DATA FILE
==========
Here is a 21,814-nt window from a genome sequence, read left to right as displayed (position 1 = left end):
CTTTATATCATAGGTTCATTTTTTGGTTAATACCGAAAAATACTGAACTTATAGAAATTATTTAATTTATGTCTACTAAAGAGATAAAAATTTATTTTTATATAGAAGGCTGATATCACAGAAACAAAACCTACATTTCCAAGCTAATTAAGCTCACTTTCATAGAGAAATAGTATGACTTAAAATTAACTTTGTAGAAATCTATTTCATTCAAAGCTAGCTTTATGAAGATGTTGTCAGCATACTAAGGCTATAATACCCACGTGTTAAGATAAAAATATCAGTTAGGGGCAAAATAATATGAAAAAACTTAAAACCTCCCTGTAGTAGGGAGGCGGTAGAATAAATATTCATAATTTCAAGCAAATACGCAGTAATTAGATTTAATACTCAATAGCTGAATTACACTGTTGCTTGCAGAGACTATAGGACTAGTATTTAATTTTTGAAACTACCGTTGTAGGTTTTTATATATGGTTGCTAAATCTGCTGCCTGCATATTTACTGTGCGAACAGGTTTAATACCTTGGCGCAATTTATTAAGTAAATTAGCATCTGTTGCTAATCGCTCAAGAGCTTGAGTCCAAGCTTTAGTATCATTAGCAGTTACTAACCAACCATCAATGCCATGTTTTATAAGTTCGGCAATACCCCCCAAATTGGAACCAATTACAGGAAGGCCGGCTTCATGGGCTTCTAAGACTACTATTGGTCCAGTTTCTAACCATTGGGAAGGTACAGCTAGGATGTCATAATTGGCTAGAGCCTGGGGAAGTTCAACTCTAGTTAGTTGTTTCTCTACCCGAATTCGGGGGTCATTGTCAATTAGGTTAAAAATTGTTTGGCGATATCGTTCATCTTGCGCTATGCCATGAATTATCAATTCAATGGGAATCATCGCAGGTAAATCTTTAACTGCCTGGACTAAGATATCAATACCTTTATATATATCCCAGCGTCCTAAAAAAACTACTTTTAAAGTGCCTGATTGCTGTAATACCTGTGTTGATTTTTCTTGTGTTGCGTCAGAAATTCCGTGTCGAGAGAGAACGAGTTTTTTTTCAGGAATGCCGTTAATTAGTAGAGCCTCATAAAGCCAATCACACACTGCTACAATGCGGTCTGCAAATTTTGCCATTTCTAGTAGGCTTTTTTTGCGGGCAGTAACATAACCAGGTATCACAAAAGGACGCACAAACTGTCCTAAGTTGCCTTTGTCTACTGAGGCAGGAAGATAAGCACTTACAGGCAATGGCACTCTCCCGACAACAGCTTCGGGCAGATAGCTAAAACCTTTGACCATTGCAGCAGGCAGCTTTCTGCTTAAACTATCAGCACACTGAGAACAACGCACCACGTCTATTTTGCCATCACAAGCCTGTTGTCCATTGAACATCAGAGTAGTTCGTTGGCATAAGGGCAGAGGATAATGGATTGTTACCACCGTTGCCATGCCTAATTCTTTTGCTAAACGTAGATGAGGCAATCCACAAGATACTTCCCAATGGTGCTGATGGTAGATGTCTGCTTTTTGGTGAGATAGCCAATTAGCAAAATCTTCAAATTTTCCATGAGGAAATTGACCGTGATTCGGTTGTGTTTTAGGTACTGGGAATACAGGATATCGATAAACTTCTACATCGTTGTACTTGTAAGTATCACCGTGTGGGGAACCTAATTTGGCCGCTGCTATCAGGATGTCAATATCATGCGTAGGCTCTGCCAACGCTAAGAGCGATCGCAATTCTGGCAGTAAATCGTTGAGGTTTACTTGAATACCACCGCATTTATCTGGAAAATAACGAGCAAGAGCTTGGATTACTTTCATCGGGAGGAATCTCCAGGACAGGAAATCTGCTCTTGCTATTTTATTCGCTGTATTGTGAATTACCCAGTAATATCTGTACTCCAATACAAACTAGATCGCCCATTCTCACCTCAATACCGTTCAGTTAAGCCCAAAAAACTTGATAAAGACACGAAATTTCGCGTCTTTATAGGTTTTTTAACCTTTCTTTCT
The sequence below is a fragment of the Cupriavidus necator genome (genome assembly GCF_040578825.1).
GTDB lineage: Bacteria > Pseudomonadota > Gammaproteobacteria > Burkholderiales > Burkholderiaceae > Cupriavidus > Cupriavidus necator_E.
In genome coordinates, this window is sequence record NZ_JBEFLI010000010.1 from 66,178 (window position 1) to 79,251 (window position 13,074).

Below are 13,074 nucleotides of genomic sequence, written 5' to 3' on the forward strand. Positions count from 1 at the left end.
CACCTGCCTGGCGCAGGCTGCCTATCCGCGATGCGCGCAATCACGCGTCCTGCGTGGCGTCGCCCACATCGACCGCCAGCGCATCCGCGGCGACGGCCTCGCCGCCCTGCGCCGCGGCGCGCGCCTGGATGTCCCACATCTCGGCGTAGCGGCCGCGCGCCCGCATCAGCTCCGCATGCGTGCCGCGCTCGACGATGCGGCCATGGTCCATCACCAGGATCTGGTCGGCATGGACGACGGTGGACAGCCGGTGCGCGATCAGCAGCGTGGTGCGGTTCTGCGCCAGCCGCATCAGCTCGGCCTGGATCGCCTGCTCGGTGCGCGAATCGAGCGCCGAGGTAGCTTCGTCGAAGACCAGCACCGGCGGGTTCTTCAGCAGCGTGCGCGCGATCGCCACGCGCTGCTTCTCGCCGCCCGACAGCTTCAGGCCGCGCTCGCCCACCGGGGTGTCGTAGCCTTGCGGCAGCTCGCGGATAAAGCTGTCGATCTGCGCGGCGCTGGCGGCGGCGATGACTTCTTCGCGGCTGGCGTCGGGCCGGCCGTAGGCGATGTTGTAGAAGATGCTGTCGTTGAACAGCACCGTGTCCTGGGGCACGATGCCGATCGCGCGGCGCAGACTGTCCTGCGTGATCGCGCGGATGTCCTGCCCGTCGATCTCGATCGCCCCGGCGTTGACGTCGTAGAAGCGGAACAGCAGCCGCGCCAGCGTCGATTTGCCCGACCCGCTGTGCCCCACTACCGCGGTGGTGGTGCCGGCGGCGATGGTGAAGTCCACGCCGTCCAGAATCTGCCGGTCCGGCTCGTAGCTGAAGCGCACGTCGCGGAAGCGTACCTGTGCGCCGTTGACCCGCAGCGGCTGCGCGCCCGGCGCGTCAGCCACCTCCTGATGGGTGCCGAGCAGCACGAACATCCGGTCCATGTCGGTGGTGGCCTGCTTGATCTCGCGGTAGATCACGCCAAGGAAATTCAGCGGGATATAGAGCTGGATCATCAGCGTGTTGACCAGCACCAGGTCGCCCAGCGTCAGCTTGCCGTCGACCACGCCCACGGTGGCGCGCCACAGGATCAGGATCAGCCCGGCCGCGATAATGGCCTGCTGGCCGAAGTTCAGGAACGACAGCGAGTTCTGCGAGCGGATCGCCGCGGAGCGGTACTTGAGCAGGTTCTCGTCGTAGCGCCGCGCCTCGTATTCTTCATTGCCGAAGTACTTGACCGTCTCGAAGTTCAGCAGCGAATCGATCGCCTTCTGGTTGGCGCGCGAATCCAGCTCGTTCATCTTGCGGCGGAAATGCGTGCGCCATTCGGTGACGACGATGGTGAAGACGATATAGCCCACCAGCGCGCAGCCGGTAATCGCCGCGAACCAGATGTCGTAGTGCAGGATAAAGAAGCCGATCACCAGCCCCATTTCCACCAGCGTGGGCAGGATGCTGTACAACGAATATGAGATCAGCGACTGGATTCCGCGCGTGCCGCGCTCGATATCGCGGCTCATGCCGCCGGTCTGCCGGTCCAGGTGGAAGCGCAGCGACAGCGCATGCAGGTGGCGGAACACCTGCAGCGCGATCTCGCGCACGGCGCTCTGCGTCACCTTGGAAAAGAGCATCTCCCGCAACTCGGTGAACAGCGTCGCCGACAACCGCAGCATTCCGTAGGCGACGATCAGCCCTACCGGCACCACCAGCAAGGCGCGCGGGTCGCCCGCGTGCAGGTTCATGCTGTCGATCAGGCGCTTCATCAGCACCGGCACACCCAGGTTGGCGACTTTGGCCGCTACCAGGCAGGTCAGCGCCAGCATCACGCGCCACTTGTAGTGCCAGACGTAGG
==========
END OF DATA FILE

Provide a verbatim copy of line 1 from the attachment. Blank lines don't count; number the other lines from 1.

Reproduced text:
Here is a 21,814-nt window from a genome sequence, read left to right as displayed (position 1 = left end):